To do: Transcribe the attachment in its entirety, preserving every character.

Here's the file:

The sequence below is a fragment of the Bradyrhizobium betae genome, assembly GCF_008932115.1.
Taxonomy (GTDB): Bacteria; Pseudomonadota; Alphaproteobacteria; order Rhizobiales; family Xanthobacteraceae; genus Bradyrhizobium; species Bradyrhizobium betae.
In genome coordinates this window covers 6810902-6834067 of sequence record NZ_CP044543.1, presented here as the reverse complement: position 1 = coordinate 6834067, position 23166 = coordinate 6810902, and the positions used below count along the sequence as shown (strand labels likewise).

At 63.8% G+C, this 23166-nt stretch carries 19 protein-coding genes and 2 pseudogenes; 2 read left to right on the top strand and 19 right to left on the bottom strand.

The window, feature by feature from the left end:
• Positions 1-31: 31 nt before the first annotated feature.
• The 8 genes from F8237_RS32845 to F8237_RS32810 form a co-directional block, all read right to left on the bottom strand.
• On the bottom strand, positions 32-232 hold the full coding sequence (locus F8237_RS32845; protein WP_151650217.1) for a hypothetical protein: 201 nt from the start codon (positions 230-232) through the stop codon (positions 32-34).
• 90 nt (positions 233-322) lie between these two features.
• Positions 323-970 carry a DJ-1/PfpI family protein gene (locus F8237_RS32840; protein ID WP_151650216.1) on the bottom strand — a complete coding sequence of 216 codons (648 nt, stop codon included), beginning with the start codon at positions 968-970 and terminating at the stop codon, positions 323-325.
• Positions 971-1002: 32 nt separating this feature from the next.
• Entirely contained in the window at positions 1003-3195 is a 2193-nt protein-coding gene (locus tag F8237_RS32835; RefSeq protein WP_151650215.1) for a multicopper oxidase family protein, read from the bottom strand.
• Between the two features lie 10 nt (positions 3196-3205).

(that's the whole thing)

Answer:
The sequence below is a fragment of the Bradyrhizobium betae genome, assembly GCF_008932115.1.
Taxonomy (GTDB): Bacteria; Pseudomonadota; Alphaproteobacteria; order Rhizobiales; family Xanthobacteraceae; genus Bradyrhizobium; species Bradyrhizobium betae.
In genome coordinates this window covers 6810902-6834067 of sequence record NZ_CP044543.1, presented here as the reverse complement: position 1 = coordinate 6834067, position 23166 = coordinate 6810902, and the positions used below count along the sequence as shown (strand labels likewise).

At 63.8% G+C, this 23166-nt stretch carries 19 protein-coding genes and 2 pseudogenes; 2 read left to right on the top strand and 19 right to left on the bottom strand.

The window, feature by feature from the left end:
• Positions 1-31: 31 nt before the first annotated feature.
• The 8 genes from F8237_RS32845 to F8237_RS32810 form a co-directional block, all read right to left on the bottom strand.
• On the bottom strand, positions 32-232 hold the full coding sequence (locus F8237_RS32845; protein WP_151650217.1) for a hypothetical protein: 201 nt from the start codon (positions 230-232) through the stop codon (positions 32-34).
• 90 nt (positions 233-322) lie between these two features.
• Positions 323-970 carry a DJ-1/PfpI family protein gene (locus F8237_RS32840; protein ID WP_151650216.1) on the bottom strand — a complete coding sequence of 216 codons (648 nt, stop codon included), beginning with the start codon at positions 968-970 and terminating at the stop codon, positions 323-325.
• Positions 971-1002: 32 nt separating this feature from the next.
• Entirely contained in the window at positions 1003-3195 is a 2193-nt protein-coding gene (locus tag F8237_RS32835; RefSeq protein WP_151650215.1) for a multicopper oxidase family protein, read from the bottom strand.
• Between the two features lie 10 nt (positions 3196-3205).